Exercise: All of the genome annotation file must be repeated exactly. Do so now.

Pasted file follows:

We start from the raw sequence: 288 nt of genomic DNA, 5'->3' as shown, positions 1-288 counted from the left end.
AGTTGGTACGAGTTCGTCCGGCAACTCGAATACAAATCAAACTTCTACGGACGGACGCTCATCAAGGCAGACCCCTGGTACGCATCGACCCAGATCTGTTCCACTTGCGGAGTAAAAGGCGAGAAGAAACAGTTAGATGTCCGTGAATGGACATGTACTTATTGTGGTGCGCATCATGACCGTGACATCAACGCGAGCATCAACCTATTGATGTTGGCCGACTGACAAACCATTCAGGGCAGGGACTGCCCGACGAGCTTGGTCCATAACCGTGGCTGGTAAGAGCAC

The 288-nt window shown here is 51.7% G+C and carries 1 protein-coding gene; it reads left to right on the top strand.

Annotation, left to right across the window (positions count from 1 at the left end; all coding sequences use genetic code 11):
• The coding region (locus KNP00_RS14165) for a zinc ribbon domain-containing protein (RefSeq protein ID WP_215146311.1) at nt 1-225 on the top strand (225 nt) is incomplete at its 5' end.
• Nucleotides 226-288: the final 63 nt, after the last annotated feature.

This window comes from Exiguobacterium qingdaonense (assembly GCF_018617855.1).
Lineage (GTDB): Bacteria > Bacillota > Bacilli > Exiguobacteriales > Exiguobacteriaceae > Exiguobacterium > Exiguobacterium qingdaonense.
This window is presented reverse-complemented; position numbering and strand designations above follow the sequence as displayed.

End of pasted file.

We start from the raw sequence: 288 nt of genomic DNA, 5'->3' as shown, positions 1-288 counted from the left end.
AGTTGGTACGAGTTCGTCCGGCAACTCGAATACAAATCAAACTTCTACGGACGGACGCTCATCAAGGCAGACCCCTGGTACGCATCGACCCAGATCTGTTCCACTTGCGGAGTAAAAGGCGAGAAGAAACAGTTAGATGTCCGTGAATGGACATGTACTTATTGTGGTGCGCATCATGACCGTGACATCAACGCGAGCATCAACCTATTGATGTTGGCCGACTGACAAACCATTCAGGGCAGGGACTGCCCGACGAGCTTGGTCCATAACCGTGGCTGGTAAGAGCAC

The 288-nt window shown here is 51.7% G+C and carries 1 protein-coding gene; it reads left to right on the top strand.

Annotation, left to right across the window (positions count from 1 at the left end; all coding sequences use genetic code 11):
• The coding region (locus KNP00_RS14165) for a zinc ribbon domain-containing protein (RefSeq protein ID WP_215146311.1) at nt 1-225 on the top strand (225 nt) is incomplete at its 5' end.
• Nucleotides 226-288: the final 63 nt, after the last annotated feature.

This window comes from Exiguobacterium qingdaonense (assembly GCF_018617855.1).
Lineage (GTDB): Bacteria > Bacillota > Bacilli > Exiguobacteriales > Exiguobacteriaceae > Exiguobacterium > Exiguobacterium qingdaonense.
This window is presented reverse-complemented; position numbering and strand designations above follow the sequence as displayed.